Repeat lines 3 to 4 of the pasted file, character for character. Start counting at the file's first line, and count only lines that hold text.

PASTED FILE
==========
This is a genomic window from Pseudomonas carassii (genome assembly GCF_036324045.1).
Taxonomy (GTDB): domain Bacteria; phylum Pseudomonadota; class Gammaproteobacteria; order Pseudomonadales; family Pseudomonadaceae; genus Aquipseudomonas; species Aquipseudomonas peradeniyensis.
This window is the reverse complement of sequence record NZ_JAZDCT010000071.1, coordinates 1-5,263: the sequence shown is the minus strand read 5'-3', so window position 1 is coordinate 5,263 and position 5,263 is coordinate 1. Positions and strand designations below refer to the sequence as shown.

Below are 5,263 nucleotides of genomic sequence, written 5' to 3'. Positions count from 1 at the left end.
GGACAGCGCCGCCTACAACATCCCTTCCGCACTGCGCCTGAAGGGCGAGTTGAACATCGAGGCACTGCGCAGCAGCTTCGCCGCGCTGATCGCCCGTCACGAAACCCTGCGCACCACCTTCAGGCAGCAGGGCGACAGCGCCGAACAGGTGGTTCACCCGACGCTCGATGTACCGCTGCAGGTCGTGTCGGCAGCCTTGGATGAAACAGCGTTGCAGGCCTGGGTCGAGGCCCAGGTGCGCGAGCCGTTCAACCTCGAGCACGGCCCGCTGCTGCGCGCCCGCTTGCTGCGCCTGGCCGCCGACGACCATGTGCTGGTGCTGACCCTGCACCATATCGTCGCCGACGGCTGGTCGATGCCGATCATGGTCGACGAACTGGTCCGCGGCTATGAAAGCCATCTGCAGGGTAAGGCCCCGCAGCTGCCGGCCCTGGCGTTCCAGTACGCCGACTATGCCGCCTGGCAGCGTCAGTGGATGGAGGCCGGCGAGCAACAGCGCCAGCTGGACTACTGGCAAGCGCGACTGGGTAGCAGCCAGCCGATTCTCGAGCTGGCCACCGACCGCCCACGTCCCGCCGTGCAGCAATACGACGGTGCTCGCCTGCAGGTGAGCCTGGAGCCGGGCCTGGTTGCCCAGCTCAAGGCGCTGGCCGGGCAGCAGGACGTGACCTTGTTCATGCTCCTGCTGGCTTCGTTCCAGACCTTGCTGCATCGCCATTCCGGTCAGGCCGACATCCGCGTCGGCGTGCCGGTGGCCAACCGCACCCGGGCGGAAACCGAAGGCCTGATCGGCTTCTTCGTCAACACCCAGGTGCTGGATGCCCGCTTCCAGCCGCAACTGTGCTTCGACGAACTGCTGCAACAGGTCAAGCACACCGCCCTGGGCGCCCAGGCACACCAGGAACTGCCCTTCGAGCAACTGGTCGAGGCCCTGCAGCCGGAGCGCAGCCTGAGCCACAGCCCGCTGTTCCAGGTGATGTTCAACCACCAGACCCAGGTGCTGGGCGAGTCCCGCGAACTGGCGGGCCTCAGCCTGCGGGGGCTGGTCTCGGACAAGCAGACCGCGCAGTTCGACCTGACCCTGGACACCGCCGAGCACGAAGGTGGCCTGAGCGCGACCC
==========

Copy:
This window is the reverse complement of sequence record NZ_JAZDCT010000071.1, coordinates 1-5,263: the sequence shown is the minus strand read 5'-3', so window position 1 is coordinate 5,263 and position 5,263 is coordinate 1. Positions and strand designations below refer to the sequence as shown.

Below are 5,263 nucleotides of genomic sequence, written 5' to 3'. Positions count from 1 at the left end.